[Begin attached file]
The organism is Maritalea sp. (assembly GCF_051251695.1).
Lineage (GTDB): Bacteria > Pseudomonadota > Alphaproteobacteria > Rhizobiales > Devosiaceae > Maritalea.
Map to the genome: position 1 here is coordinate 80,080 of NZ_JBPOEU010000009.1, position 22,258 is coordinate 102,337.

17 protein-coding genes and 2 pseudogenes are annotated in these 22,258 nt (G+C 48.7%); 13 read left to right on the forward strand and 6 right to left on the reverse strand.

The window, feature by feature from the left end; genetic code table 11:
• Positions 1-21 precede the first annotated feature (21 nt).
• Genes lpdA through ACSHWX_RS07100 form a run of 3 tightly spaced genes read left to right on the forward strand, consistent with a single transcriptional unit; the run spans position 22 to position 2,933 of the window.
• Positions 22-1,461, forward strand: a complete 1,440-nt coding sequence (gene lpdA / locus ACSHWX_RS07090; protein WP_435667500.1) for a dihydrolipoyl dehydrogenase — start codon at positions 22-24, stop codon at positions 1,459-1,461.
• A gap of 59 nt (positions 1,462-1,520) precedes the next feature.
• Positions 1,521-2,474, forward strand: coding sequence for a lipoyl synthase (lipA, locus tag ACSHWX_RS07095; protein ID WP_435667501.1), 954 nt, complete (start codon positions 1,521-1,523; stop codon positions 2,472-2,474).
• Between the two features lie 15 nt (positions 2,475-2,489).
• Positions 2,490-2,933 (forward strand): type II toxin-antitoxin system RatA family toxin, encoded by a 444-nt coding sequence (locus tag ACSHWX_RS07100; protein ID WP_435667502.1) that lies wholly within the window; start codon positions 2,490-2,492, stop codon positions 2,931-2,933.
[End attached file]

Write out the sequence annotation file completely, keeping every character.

The organism is Maritalea sp. (assembly GCF_051251695.1).
Lineage (GTDB): Bacteria > Pseudomonadota > Alphaproteobacteria > Rhizobiales > Devosiaceae > Maritalea.
Map to the genome: position 1 here is coordinate 80,080 of NZ_JBPOEU010000009.1, position 22,258 is coordinate 102,337.

17 protein-coding genes and 2 pseudogenes are annotated in these 22,258 nt (G+C 48.7%); 13 read left to right on the forward strand and 6 right to left on the reverse strand.

The window, feature by feature from the left end; genetic code table 11:
• Positions 1-21 precede the first annotated feature (21 nt).
• Genes lpdA through ACSHWX_RS07100 form a run of 3 tightly spaced genes read left to right on the forward strand, consistent with a single transcriptional unit; the run spans position 22 to position 2,933 of the window.
• Positions 22-1,461, forward strand: a complete 1,440-nt coding sequence (gene lpdA / locus ACSHWX_RS07090; protein WP_435667500.1) for a dihydrolipoyl dehydrogenase — start codon at positions 22-24, stop codon at positions 1,459-1,461.
• A gap of 59 nt (positions 1,462-1,520) precedes the next feature.
• Positions 1,521-2,474, forward strand: coding sequence for a lipoyl synthase (lipA, locus tag ACSHWX_RS07095; protein ID WP_435667501.1), 954 nt, complete (start codon positions 1,521-1,523; stop codon positions 2,472-2,474).
• Between the two features lie 15 nt (positions 2,475-2,489).
• Positions 2,490-2,933 (forward strand): type II toxin-antitoxin system RatA family toxin, encoded by a 444-nt coding sequence (locus tag ACSHWX_RS07100; protein ID WP_435667502.1) that lies wholly within the window; start codon positions 2,490-2,492, stop codon positions 2,931-2,933.